The net result for the plaintiffs is that they get additional time to remain in their homes and, in some cases, the opportunity to renegotiate the terms of their loan or to remove the foreclosure from a credit report in order to refinance the house and start over.
One lawyer, representing the mortgage lending industry, said that people don’t have the right to a “fee house.” This is true. But what is the difference between this and a business filing an answer and using other dilatory tactics in order to delay ultimate payment of a legitimate debt? Using the legal system for personal advantage is common. And, in the case of the housing industry, where bankruptcy proceedings have no authority to discharge the debt, let alone even modify the payment schedule to permit the debtor to retain the house while making “affordable” payments, there may be no other alternative.
Again, the legal profession has come to the aid of those in need. And, what is also common is for monied-interests to seek to limit the effectiveness of the legal profession to help the disadvantaged amongst us.
As a follow up to the success of the Florida lawyer who devised this new tactic for his clients, some states attorneys general are seeking new laws to void “technical problems” as a defense where the foreclosure is “substantially appropriate.” In California, for example, both a new penal code and rule of professional conduct, prevent a lawyer from taking a retainer in a mortgage refinance case. In other words, a lawyer cannot take a retainer from a client if the gravamen of the service will be to negotiate with a lender for the refinance of the house mortgage. Even when the retainer will be placed into the client’s trust account and not removed until the service is delivered. How will a lawyer be able to represent such a person?
A person with admitted financial problems, whose problems will not go away merely by refinancing. This lawyer will then be working pro bono in most cases. California, in effect, has prevented lawyers from helping an endangered class of troubled Americans ... the home owner suffering from the current woes of our economy. The claim was that there were some lawyers who “stole” from this unsophisticated group of people and took advantage of their fears. However, theft is already a crime and moral turpitude violates the rules of professional conduct and subjects a lawyer to disbarment. This new law/rule, adopted “to protect the public,” actually hurts the very people it’s intended to protect by denying them access to counsel.
The battle goes on ... between those lawyers seeking to help needy clients and those monied-interests seeking to control the society.
There is a great deal of heat generated thus far over the ABA looking into the issues of internet marketing/advertising/promotion ... They have not overtly yet taken a position, only solicited commentary for the ethics commission to consider.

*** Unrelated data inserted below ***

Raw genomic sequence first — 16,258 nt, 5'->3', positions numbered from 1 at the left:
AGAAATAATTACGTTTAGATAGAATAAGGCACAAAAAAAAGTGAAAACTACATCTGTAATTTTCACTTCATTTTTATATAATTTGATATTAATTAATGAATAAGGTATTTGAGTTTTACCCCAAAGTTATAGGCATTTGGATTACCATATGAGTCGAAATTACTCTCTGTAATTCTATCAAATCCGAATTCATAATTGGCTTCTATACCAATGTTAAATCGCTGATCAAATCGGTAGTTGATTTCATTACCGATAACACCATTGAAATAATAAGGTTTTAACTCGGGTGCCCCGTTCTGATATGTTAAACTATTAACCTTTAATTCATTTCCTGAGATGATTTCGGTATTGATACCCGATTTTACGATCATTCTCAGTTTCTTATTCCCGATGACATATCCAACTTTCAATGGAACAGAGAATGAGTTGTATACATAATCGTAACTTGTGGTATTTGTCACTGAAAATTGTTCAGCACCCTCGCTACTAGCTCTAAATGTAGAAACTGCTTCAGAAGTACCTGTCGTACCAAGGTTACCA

Yet, many bloggers and commentators believe that the ABA is seeking to destroy the marketing advantage gained in the social media by sole and small firm practitioners.
The mood of the country, as seen in the recent election, appears to be that less is more. (Though I believe that that is true only as an electioneering slogan -- just wait until "they" get into power.) Translating that feeling, though, into the legal world and we want fewer rules to regulate our conduct.
Yes, there are enough rules already on the books to protect the innocent and govern the "guilty." But, new technology does require a new look ... perhaps even a loosening of the current ad hoc rules. Frankly, I'd rather have the ABA review these issues than the many states who tend to take a far more restrictive stance than does the ABA.
The press will fixate on this lawyer's hourly billing rate. But, that is not why he was disbarred. Rather, he was disbarred because of his wild and bizarre conduct.
There is no prohibition to charging a high hourly rate so long as at least 3 factors co-exist: 1.) The client receives value commensurate with the charge; 2.) The client perceives he/she has received value commensurate with the fee; and 3) There is sufficient communication between the lawyer and the client to confirm that the client understands what the charges will be ... and the client is sophisticated enough to accept or reject the engagement agreement and fee being proposed.
The difficulty with fee disputes is that they are always "Monday morning quarterbacking," usually being determined by people who are using outdated standards of evaluation. The only real issues are 1) Did the client understand the fee structure and 2) Did the client receive sufficient value (not time) to justify the fee.
What are you doing to create a wow experience for your clients? And I don't mean winning the case. Have you ever had the experience of walking out of the court room only to hear your client say something like, "Why didn't we get xxxx?" Of course, you respond by saying you/we got everything we asked for .. everything that the law permits? You didn't educate you client along the road from the beginning of the engagement to the point of conclusion.
What can you do to create a wow experience of dealing with you?
I am now in Las Vegas to give their customer law practice management conference keynote presentation. The conference is being held in the Aria Hotel. The hotel is new (December 2009) in their City Center. Wow! What a facility. Green. Electronics all over the place. Large, bigger than life. This is not just Las Vegas. This is Las Vegas on steroids. And, tomorrow evening, we'll go to the Cirque show, Elvis, that is playing here. I've been to Las Vegas before. But, I've never been so impressed ... This is not just big, it is beautiful and much more.